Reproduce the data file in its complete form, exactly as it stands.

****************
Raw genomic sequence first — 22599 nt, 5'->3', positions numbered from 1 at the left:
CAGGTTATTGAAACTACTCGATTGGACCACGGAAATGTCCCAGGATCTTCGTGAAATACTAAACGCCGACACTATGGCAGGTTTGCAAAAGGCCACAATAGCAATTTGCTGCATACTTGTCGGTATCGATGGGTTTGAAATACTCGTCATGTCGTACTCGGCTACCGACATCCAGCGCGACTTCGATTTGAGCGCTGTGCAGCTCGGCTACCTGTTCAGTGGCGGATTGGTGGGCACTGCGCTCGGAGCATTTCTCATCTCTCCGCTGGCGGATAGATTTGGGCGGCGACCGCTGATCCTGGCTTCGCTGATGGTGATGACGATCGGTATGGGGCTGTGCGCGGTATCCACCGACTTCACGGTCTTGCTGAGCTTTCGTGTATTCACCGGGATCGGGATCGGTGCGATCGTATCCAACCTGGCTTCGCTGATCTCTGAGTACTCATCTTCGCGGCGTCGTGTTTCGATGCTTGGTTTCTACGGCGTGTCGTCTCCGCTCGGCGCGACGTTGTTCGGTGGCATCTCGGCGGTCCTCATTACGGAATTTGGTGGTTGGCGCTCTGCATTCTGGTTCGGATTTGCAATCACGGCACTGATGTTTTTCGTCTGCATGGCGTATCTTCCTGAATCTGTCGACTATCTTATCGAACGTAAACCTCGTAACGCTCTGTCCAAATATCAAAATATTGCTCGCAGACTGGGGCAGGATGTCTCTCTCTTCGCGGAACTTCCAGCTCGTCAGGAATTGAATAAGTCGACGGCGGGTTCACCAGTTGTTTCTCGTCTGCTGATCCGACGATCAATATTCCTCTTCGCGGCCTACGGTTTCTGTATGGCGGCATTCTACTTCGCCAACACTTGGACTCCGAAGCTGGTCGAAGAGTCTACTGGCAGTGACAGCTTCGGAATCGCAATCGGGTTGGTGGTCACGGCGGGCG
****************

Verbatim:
Raw genomic sequence first — 22599 nt, 5'->3', positions numbered from 1 at the left:
CAGGTTATTGAAACTACTCGATTGGACCACGGAAATGTCCCAGGATCTTCGTGAAATACTAAACGCCGACACTATGGCAGGTTTGCAAAAGGCCACAATAGCAATTTGCTGCATACTTGTCGGTATCGATGGGTTTGAAATACTCGTCATGTCGTACTCGGCTACCGACATCCAGCGCGACTTCGATTTGAGCGCTGTGCAGCTCGGCTACCTGTTCAGTGGCGGATTGGTGGGCACTGCGCTCGGAGCATTTCTCATCTCTCCGCTGGCGGATAGATTTGGGCGGCGACCGCTGATCCTGGCTTCGCTGATGGTGATGACGATCGGTATGGGGCTGTGCGCGGTATCCACCGACTTCACGGTCTTGCTGAGCTTTCGTGTATTCACCGGGATCGGGATCGGTGCGATCGTATCCAACCTGGCTTCGCTGATCTCTGAGTACTCATCTTCGCGGCGTCGTGTTTCGATGCTTGGTTTCTACGGCGTGTCGTCTCCGCTCGGCGCGACGTTGTTCGGTGGCATCTCGGCGGTCCTCATTACGGAATTTGGTGGTTGGCGCTCTGCATTCTGGTTCGGATTTGCAATCACGGCACTGATGTTTTTCGTCTGCATGGCGTATCTTCCTGAATCTGTCGACTATCTTATCGAACGTAAACCTCGTAACGCTCTGTCCAAATATCAAAATATTGCTCGCAGACTGGGGCAGGATGTCTCTCTCTTCGCGGAACTTCCAGCTCGTCAGGAATTGAATAAGTCGACGGCGGGTTCACCAGTTGTTTCTCGTCTGCTGATCCGACGATCAATATTCCTCTTCGCGGCCTACGGTTTCTGTATGGCGGCATTCTACTTCGCCAACACTTGGACTCCGAAGCTGGTCGAAGAGTCTACTGGCAGTGACAGCTTCGGAATCGCAATCGGGTTGGTGGTCACGGCGGGCG